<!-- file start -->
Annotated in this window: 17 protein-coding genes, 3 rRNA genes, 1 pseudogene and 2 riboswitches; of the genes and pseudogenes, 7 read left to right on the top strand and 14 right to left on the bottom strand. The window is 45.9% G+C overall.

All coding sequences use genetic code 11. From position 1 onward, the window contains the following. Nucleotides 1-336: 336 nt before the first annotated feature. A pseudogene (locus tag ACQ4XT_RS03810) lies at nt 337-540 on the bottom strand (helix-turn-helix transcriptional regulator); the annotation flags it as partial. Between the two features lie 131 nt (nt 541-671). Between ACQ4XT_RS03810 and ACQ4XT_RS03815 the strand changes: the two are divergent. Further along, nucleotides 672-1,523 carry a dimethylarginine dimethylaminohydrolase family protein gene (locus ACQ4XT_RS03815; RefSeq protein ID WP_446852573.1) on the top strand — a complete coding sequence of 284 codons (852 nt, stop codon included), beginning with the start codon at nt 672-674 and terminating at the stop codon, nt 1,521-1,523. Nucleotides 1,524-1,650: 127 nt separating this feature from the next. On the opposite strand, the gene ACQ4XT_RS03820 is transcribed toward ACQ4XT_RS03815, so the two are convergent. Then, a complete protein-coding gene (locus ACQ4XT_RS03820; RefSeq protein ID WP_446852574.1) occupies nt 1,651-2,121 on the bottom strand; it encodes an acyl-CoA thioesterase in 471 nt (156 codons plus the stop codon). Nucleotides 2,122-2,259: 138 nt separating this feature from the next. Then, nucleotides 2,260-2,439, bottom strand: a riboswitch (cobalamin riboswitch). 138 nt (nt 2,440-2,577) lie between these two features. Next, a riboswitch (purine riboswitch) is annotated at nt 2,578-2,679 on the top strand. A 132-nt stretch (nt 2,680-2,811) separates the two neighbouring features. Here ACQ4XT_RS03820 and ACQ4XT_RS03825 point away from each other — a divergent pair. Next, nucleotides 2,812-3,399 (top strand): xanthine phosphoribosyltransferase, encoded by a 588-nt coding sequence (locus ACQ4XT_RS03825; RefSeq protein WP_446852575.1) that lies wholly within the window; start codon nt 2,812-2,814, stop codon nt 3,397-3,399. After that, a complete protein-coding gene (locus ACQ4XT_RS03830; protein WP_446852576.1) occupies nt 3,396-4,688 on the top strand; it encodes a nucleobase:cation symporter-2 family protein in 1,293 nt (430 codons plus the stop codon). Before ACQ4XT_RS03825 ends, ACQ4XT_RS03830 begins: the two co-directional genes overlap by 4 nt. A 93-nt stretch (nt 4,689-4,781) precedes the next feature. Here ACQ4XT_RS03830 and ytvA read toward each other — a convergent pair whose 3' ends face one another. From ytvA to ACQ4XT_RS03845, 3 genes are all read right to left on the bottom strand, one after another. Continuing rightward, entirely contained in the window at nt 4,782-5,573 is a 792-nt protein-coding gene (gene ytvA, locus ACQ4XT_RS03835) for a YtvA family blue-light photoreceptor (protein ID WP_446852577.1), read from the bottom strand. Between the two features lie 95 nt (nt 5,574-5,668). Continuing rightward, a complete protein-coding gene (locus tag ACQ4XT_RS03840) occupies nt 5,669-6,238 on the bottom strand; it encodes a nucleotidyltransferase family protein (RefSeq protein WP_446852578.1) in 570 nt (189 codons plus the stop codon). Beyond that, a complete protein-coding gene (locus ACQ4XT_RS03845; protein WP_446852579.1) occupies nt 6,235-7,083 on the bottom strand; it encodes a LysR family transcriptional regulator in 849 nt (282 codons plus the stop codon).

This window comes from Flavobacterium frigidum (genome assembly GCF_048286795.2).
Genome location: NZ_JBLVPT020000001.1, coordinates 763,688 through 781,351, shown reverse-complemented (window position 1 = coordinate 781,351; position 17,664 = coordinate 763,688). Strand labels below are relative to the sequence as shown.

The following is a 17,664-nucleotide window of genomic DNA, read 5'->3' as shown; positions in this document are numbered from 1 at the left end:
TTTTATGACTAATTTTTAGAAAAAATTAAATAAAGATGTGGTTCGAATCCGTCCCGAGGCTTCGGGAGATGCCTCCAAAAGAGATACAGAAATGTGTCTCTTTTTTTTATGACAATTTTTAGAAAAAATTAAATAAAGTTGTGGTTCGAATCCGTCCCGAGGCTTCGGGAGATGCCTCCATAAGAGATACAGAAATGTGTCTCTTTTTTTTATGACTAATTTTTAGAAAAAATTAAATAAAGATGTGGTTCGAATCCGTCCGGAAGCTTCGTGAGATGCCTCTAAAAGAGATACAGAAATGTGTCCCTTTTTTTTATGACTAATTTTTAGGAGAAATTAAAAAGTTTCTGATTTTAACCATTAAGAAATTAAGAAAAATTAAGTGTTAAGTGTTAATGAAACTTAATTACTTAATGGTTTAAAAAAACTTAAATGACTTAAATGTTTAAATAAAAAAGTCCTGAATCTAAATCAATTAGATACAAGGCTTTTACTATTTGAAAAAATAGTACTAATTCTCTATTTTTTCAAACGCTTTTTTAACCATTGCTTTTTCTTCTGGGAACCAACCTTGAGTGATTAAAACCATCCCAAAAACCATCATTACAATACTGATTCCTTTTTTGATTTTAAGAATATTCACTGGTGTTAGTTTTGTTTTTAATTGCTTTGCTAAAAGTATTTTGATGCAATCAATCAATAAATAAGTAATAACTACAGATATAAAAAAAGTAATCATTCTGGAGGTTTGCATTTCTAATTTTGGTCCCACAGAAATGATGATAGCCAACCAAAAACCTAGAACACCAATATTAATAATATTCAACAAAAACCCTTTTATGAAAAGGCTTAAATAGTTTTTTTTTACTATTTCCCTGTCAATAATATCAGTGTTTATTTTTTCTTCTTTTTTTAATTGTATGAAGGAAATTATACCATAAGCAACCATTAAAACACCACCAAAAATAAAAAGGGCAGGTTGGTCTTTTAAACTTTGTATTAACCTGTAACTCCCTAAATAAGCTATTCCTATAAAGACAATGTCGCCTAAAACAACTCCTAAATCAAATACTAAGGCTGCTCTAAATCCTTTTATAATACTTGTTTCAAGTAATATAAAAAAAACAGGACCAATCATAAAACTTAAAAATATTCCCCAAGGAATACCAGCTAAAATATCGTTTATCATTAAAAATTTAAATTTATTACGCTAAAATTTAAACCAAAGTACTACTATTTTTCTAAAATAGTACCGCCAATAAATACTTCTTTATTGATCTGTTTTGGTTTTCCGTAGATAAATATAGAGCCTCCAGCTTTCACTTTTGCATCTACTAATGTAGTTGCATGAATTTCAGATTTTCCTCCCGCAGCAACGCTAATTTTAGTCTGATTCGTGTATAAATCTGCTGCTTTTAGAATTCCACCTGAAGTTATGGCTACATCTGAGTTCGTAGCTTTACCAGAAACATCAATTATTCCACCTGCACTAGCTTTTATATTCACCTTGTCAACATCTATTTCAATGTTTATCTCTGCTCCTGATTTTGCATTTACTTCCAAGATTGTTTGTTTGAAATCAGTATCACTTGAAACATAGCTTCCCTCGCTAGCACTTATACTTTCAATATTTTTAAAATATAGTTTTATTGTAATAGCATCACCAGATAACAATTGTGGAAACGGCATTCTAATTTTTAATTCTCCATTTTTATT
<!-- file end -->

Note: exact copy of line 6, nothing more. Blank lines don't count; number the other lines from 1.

TTTTATGACTAATTTTTAGAAAAAATTAAATAAAGATGTGGTTCGAATCCGTCCCGAGGCTTCGGGAGATGCCTCCAAAAGAGATACAGAAATGTGTCTCTTTTTTTTATGACAATTTTTAGAAAAAATTAAATAAAGTTGTGGTTCGAATCCGTCCCGAGGCTTCGGGAGATGCCTCCATAAGAGATACAGAAATGTGTCTCTTTTTTTTATGACTAATTTTTAGAAAAAATTAAATAAAGATGTGGTTCGAATCCGTCCGGAAGCTTCGTGAGATGCCTCTAAAAGAGATACAGAAATGTGTCCCTTTTTTTTATGACTAATTTTTAGGAGAAATTAAAAAGTTTCTGATTTTAACCATTAAGAAATTAAGAAAAATTAAGTGTTAAGTGTTAATGAAACTTAATTACTTAATGGTTTAAAAAAACTTAAATGACTTAAATGTTTAAATAAAAAAGTCCTGAATCTAAATCAATTAGATACAAGGCTTTTACTATTTGAAAAAATAGTACTAATTCTCTATTTTTTCAAACGCTTTTTTAACCATTGCTTTTTCTTCTGGGAACCAACCTTGAGTGATTAAAACCATCCCAAAAACCATCATTACAATACTGATTCCTTTTTTGATTTTAAGAATATTCACTGGTGTTAGTTTTGTTTTTAATTGCTTTGCTAAAAGTATTTTGATGCAATCAATCAATAAATAAGTAATAACTACAGATATAAAAAAAGTAATCATTCTGGAGGTTTGCATTTCTAATTTTGGTCCCACAGAAATGATGATAGCCAACCAAAAACCTAGAACACCAATATTAATAATATTCAACAAAAACCCTTTTATGAAAAGGCTTAAATAGTTTTTTTTTACTATTTCCCTGTCAATAATATCAGTGTTTATTTTTTCTTCTTTTTTTAATTGTATGAAGGAAATTATACCATAAGCAACCATTAAAACACCACCAAAAATAAAAAGGGCAGGTTGGTCTTTTAAACTTTGTATTAACCTGTAACTCCCTAAATAAGCTATTCCTATAAAGACAATGTCGCCTAAAACAACTCCTAAATCAAATACTAAGGCTGCTCTAAATCCTTTTATAATACTTGTTTCAAGTAATATAAAAAAAACAGGACCAATCATAAAACTTAAAAATATTCCCCAAGGAATACCAGCTAAAATATCGTTTATCATTAAAAATTTAAATTTATTACGCTAAAATTTAAACCAAAGTACTACTATTTTTCTAAAATAGTACCGCCAATAAATACTTCTTTATTGATCTGTTTTGGTTTTCCGTAGATAAATATAGAGCCTCCAGCTTTCACTTTTGCATCTACTAATGTAGTTGCATGAATTTCAGATTTTCCTCCCGCAGCAACGCTAATTTTAGTCTGATTCGTGTATAAATCTGCTGCTTTTAGAATTCCACCTGAAGTTATGGCTACATCTGAGTTCGTAGCTTTACCAGAAACATCAATTATTCCACCTGCACTAGCTTTTATATTCACCTTGTCAACATCTATTTCAATGTTTATCTCTGCTCCTGATTTTGCATTTACTTCCAAGATTGTTTGTTTGAAATCAGTATCACTTGAAACATAGCTTCCCTCGCTAGCACTTATACTTTCAATATTTTTAAAATATAGTTTTATTGTAATAGCATCACCAGATAACAATTGTGGAAACGGCATTCTAATTTTTAATTCTCCATTTTTATT